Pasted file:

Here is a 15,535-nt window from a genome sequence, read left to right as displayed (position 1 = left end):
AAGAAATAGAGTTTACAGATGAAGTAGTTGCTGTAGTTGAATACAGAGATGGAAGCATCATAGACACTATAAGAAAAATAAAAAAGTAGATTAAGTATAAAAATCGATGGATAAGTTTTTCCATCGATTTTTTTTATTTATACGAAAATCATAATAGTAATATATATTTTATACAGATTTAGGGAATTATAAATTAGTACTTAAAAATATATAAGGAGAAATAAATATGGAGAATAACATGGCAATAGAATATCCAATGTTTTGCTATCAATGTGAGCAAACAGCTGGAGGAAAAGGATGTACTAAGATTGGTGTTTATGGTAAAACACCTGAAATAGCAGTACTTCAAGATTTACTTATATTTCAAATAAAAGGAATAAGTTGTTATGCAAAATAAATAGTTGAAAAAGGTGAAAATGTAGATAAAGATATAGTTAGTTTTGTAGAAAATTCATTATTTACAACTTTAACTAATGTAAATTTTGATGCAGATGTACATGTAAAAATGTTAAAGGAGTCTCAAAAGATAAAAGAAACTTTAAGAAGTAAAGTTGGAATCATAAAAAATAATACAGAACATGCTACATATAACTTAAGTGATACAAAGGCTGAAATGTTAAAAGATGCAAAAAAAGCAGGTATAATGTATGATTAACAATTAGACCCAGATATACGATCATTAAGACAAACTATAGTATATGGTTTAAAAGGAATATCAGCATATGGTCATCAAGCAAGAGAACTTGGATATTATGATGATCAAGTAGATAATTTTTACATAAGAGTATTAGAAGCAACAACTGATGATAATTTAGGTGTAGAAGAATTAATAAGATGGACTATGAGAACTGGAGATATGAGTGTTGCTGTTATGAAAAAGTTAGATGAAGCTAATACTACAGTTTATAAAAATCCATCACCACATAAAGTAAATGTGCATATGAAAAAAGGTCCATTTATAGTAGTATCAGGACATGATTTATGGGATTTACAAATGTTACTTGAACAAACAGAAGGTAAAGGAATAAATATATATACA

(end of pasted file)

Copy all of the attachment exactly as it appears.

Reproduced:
Here is a 15,535-nt window from a genome sequence, read left to right as displayed (position 1 = left end):
AAGAAATAGAGTTTACAGATGAAGTAGTTGCTGTAGTTGAATACAGAGATGGAAGCATCATAGACACTATAAGAAAAATAAAAAAGTAGATTAAGTATAAAAATCGATGGATAAGTTTTTCCATCGATTTTTTTTATTTATACGAAAATCATAATAGTAATATATATTTTATACAGATTTAGGGAATTATAAATTAGTACTTAAAAATATATAAGGAGAAATAAATATGGAGAATAACATGGCAATAGAATATCCAATGTTTTGCTATCAATGTGAGCAAACAGCTGGAGGAAAAGGATGTACTAAGATTGGTGTTTATGGTAAAACACCTGAAATAGCAGTACTTCAAGATTTACTTATATTTCAAATAAAAGGAATAAGTTGTTATGCAAAATAAATAGTTGAAAAAGGTGAAAATGTAGATAAAGATATAGTTAGTTTTGTAGAAAATTCATTATTTACAACTTTAACTAATGTAAATTTTGATGCAGATGTACATGTAAAAATGTTAAAGGAGTCTCAAAAGATAAAAGAAACTTTAAGAAGTAAAGTTGGAATCATAAAAAATAATACAGAACATGCTACATATAACTTAAGTGATACAAAGGCTGAAATGTTAAAAGATGCAAAAAAAGCAGGTATAATGTATGATTAACAATTAGACCCAGATATACGATCATTAAGACAAACTATAGTATATGGTTTAAAAGGAATATCAGCATATGGTCATCAAGCAAGAGAACTTGGATATTATGATGATCAAGTAGATAATTTTTACATAAGAGTATTAGAAGCAACAACTGATGATAATTTAGGTGTAGAAGAATTAATAAGATGGACTATGAGAACTGGAGATATGAGTGTTGCTGTTATGAAAAAGTTAGATGAAGCTAATACTACAGTTTATAAAAATCCATCACCACATAAAGTAAATGTGCATATGAAAAAAGGTCCATTTATAGTAGTATCAGGACATGATTTATGGGATTTACAAATGTTACTTGAACAAACAGAAGGTAAAGGAATAAATATATATACA